7 Steps to Earning an UnPhD

Unschooling is a deeply patterned and designed process

But, learning all this doesn’t help me one lick, I already have a “schooled” education. Unless… What if I could still continue my own education but take the unschooled path. So… ungradschool? Is ungraschool more farfetched than any sort of unschool? Is an unPhD possible?

Step #1 — Start Anywhere: Popular Books, Podcasts, and Magazines

Any field of study has popular books, podcasts, and magazines about that field. Considered by serious academics these books are sorta “fluffy” and simplify the complexities of a field. Nevertheless, they are the perfect gateway into a field you have an incipient interest in.

Step #2 — Read The Books that Popular Media References

Each popular book cites other books and writers. Generally these books will be more “serious” and more advanced. But you will be ready for them because you read the popular books. You are moving stepwise to a better and better understanding of the field. Likely some of the simplifications made in the popular books are becoming more complex.

  • Made to Stick by Peter Brown (about assessments and memory)
  • Talent is Overrated by Geoff Colvin (about deliberate practice and mastery)
  • Mindset by Carol Dweck (the original researcher who coined the term growth mindset).
  • Deschooling Society by Ivan Illych (about transforming all of society into a learning experience)
  • John Dewey’s two classics: Experience in Education and Democracy and Education

Step #3 — Get a Few Hunches

You likely started out your Ungraschool with some kind of direction or interest or theory. Now that you have started to gain some insight, you should already begin forming some deliberate hunches and the direct your reading towards those hunches.

Step #4 — Read The Papers Those Books Cite And The Papers Those Paper’s Cite.

Ok it is time to move from books to papers. People write papers before they write books, so as you move towards the bleeding edge of research, we leave books behind. As you are reading the books popular media refers to, the next step is to read those books bibliographies and read the papers those books are based on. Although these citations might not be neat footnotes or a few pages in an index in the back, pick out the names that come up again and again.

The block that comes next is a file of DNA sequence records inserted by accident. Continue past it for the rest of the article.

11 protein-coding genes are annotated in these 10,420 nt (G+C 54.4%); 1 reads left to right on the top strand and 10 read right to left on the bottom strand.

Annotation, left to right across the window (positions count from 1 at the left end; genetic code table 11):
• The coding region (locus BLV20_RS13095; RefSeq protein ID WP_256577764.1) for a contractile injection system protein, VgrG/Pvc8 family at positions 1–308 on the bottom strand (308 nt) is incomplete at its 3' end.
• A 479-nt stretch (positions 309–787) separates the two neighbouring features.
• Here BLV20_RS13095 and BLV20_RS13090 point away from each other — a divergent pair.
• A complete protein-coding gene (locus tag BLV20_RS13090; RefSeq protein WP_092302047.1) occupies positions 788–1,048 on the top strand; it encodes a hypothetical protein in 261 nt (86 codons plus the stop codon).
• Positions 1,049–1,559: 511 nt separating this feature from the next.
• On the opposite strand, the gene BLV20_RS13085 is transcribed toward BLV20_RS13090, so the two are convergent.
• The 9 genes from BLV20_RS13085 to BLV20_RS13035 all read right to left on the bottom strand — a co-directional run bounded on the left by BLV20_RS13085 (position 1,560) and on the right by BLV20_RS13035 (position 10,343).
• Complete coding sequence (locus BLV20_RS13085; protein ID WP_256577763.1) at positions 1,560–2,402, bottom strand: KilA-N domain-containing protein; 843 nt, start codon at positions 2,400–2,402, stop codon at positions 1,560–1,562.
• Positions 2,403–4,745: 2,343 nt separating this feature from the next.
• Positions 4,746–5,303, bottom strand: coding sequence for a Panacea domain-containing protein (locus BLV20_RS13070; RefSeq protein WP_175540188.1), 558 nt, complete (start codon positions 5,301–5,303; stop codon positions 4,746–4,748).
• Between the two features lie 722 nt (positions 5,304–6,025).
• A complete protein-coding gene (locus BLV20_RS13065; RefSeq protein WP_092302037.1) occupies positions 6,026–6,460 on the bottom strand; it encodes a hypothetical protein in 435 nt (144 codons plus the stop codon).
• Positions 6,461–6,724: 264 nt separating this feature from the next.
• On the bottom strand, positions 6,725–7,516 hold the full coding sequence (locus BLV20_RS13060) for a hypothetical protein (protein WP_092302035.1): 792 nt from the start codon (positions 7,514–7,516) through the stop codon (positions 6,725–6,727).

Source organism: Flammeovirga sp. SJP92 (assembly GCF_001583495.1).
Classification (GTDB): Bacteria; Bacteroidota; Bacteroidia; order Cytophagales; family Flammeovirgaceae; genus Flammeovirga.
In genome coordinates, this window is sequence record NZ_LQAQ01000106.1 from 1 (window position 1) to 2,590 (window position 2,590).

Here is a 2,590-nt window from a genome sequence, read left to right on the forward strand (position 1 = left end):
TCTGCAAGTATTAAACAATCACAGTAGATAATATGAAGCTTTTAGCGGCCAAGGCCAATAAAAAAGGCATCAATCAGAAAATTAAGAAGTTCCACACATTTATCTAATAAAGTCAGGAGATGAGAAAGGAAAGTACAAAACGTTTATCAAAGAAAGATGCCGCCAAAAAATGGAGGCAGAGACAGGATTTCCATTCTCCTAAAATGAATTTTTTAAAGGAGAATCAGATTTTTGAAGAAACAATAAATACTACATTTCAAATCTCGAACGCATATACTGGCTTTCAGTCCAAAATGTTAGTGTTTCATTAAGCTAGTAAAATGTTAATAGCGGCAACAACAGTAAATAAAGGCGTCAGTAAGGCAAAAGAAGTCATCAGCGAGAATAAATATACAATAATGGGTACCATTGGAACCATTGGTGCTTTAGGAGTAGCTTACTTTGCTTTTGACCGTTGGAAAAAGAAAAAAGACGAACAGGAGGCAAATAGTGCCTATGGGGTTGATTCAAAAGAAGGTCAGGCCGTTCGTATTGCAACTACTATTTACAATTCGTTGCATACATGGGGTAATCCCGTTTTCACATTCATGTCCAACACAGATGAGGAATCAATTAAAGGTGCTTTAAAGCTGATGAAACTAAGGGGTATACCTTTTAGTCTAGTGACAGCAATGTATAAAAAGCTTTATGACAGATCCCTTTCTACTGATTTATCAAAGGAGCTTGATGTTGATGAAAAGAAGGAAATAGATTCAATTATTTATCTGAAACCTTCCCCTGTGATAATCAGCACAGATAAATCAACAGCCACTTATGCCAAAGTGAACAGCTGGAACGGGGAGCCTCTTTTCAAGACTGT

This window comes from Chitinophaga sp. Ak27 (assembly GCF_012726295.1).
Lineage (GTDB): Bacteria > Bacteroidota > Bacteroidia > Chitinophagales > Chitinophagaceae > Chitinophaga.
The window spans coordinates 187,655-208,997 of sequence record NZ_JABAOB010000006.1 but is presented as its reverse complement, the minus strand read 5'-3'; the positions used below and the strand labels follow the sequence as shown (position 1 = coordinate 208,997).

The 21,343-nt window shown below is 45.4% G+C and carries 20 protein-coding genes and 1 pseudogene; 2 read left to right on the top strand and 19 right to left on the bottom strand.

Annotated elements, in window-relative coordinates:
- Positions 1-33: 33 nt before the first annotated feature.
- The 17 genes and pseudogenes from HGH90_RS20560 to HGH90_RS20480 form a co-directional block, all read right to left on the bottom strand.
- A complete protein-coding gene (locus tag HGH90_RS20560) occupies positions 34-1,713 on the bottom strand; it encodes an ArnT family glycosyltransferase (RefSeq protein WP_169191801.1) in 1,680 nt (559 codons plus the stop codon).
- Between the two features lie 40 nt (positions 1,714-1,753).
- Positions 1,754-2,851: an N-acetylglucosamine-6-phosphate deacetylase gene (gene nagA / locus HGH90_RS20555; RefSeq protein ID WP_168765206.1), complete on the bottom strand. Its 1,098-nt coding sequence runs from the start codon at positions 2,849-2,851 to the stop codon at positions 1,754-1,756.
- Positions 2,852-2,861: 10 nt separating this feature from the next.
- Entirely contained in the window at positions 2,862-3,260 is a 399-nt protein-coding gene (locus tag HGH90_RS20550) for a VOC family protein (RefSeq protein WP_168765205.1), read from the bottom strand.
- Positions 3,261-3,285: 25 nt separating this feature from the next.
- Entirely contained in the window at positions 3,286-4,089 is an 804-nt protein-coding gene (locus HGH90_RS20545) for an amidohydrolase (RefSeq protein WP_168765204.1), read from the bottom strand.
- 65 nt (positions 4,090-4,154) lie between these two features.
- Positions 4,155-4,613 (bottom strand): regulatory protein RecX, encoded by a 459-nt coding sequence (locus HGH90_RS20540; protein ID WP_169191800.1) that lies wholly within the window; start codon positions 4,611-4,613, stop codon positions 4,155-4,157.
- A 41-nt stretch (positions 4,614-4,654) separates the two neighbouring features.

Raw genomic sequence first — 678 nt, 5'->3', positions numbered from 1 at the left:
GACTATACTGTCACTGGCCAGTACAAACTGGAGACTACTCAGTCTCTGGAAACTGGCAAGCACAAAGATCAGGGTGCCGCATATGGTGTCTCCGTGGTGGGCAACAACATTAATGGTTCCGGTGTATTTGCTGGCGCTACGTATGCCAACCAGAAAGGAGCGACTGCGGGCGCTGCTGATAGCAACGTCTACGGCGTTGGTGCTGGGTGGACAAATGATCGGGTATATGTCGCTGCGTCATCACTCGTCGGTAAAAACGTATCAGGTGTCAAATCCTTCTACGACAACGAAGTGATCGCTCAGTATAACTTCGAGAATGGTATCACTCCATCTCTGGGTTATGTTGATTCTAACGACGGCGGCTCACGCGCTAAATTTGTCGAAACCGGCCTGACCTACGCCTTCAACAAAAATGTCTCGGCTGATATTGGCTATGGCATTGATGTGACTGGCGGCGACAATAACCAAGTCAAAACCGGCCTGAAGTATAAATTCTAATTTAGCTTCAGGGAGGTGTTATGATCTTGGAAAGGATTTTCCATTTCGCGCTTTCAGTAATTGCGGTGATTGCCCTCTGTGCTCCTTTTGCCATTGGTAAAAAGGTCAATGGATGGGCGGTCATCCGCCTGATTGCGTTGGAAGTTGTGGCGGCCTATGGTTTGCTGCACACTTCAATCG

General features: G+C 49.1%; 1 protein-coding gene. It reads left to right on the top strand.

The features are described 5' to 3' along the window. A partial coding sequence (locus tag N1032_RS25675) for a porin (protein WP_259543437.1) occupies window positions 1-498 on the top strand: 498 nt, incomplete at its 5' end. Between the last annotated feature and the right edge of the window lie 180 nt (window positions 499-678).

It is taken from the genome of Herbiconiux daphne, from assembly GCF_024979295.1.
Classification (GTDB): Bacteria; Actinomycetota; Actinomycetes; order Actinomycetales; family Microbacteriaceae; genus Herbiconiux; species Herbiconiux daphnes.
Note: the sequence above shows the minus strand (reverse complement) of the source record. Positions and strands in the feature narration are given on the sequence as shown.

• “Interest and Its Contribution as a Mental Resource”— Suzanne Hidi
  • “Interest and Effort in Education” — John Dewey
  • “Self-Determination Theory and The Facilitation of Intrinsic Motivation, Social Development, and Well-Being” — Richard M. Ryan and Edward E. Deci
  • “The Role of Expectations and Attributions in the Alleviation of Learned Helplessness”— Carol S. Dweck
  • “Effective Teachers of Indian and Eskimo High School Students” — Judith Kleinfeld

Step #5 — Start Writing

Now that you’re reading about topics all the way to their roots and all the way to their bleeding edges, its time for you to start practicing writing.

Step #6 — Make an Original Contribution

Once you’ve read deeply and broadly and you’ve practiced writing, its time for you to find an original contribution to your topic and to write it down and publish it. It can be published on Medium or anywhere you like.

Step #7 — Make Contact

At some point after Step #5, you should start reaching out to other experts in your field and begin a conversation. Ask a lot of questions, be humble, and don’t come out blazing with your half baked theories. Once you have a strongly supported argument, ask for feedback from these experts and take what they say seriously.

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Braus

Braus

Educator, Founder, Engineer. Interested in Evidence Based Education and Solving BIG Problems.